IDE and available functions

When writing an application on a typical IDE using an OOP language one does not have to remember all functions that can be used on specific objects. The IDE provides support for that and so when the developer types a dot (usually) next to a variable a popup window appears which displays all the available functions and (on a well documented code) one can then see more details about what each function does and what arguments it requires. Of course, one can use some kind of online HTML documentation for that purpose e.g. when using Qt the online documentation for each class and the available API is excellent and easy to locate.

In Julia there can be a hundred different functions which can operate on a particular object and a hundred different versions of each one of these functions coming from anywhere e.g. the system, several versions from external packages, local versions etc.

So, my question is this: given a regular person with limited capacity to remember and limited time to read the complete documentation of everything, how can one find out the function he needs to use in order to perform some operation? Is there support for this in some Julia IDE?

For example, I may have some kind of variable of some type and I want to do an operation that computes a gradient in space and I know that there is some function available to do that but I don’t know its name and arguments I have to use. Suppose also that there are different gradient computation algorithms available from different packages/modules I am using and therefore I want to know what is available and how to use it. Other than reading the documentation of everything or looking at a long list of functions that use this type (or super types) as an argument to do all sorts of things, is there a simple and efficient way to find what I need?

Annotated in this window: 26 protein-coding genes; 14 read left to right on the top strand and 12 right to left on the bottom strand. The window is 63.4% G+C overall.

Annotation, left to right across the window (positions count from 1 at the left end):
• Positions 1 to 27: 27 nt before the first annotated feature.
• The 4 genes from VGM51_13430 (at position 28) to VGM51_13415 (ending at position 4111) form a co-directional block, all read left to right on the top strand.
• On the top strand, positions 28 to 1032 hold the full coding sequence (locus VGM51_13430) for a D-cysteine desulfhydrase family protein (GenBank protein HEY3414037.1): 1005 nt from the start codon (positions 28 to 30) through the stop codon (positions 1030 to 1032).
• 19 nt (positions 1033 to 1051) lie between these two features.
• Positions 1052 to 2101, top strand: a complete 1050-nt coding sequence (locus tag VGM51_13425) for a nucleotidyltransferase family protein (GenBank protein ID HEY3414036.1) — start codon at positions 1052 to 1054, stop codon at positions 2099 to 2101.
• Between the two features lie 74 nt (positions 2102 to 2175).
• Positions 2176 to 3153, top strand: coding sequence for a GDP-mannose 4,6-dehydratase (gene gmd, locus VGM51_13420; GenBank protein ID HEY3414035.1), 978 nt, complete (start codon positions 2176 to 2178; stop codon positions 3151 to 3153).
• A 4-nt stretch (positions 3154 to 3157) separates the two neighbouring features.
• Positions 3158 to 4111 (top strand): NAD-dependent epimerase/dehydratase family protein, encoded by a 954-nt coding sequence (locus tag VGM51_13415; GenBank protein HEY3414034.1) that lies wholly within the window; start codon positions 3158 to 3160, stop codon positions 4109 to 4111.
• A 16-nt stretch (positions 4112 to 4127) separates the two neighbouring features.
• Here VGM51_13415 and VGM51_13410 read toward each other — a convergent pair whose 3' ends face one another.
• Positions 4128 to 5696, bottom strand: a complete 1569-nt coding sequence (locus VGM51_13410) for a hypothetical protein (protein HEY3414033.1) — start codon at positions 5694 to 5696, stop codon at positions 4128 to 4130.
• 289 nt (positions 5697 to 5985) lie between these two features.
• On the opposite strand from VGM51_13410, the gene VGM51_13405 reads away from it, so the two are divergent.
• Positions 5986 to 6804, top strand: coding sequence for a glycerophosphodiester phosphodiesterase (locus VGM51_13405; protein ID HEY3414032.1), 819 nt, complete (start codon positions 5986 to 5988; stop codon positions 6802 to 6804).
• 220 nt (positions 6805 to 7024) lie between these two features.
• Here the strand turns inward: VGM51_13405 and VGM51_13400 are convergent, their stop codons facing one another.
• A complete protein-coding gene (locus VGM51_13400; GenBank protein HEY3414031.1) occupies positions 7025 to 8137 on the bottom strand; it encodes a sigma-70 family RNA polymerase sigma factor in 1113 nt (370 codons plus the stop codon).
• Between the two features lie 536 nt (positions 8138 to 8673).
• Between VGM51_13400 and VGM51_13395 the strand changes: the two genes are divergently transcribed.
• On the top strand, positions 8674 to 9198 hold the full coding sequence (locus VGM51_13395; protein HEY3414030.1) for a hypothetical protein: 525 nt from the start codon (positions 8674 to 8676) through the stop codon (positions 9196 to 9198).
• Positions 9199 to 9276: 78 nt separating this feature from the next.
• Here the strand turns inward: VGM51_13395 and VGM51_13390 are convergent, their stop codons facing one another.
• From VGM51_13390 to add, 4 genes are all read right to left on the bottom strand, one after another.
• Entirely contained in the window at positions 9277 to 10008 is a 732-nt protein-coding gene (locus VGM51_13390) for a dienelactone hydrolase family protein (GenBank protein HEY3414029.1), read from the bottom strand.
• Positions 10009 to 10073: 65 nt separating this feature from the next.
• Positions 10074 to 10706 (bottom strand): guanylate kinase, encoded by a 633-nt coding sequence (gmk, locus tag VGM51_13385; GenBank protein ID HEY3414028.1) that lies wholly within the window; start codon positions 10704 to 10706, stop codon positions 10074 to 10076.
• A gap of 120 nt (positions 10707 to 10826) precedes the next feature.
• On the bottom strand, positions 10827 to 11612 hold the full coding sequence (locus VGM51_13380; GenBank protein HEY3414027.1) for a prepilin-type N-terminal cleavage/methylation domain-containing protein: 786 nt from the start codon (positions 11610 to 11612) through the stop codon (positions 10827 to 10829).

Unfortunately, I don’t think so. I would suggest 1) Google. 2) Ask here. (not necessarily in that order)

This part, if the package is properly documented can be solved with julia> ? function_name, that should show you the help entry of the function with how it works.


There is a PR open that does something like this so its been worked on. But it is an issue currently.


Also names(module) will get you all the exported names of that module. But it’s not 100% what you are looking for.

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There is also the apropos function which can help if you know some keyword(s).

Even if an IDE implements a facility to display all available functions that can use a particular object as an argument the problem remains: one has to examine potentially hundreds of functions to find the one he wants to use. With classes or interfaces the list of functions is much smaller because these are actually operating as filters to examine a limited number of methods relative to the type of the object.

This issue and the poor implementation of the modules system in Julia, I think, are the result of designing a language mainly for scripts and notebooks with the use of many little packages rather than large scale applications so that one could replace the C++ and Fortran dinosaurs.

Defining a new type, a few “base” methods, then having entire libraries work seamlessly with your type, is maybe the core feature of Julia as a language. And I don’t think the ability to extend others’ work makes it harder to make large projects.

Overloading might make it harder to write the ideal tooling for method discovery. But I wouldn’t say this cost outweighs the benefits.


It is a tradeoff that the power of generic programming and multiple dispatch brings to the table. If functions are written generically and can work on any of many types of variables all code becomes more useful. But you loose that possibility of searching a few methods that apply to one specific type.

The Fortran dinosaurs don’t have either facilities, so that is hardly a requirement for large libraries.

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That depends on the object you want to use, if it is an floating point number of course there will be lots of functions but if its an user defined type, there won’t be that many functions that work on it so the IDE/REPL won’t show so many options.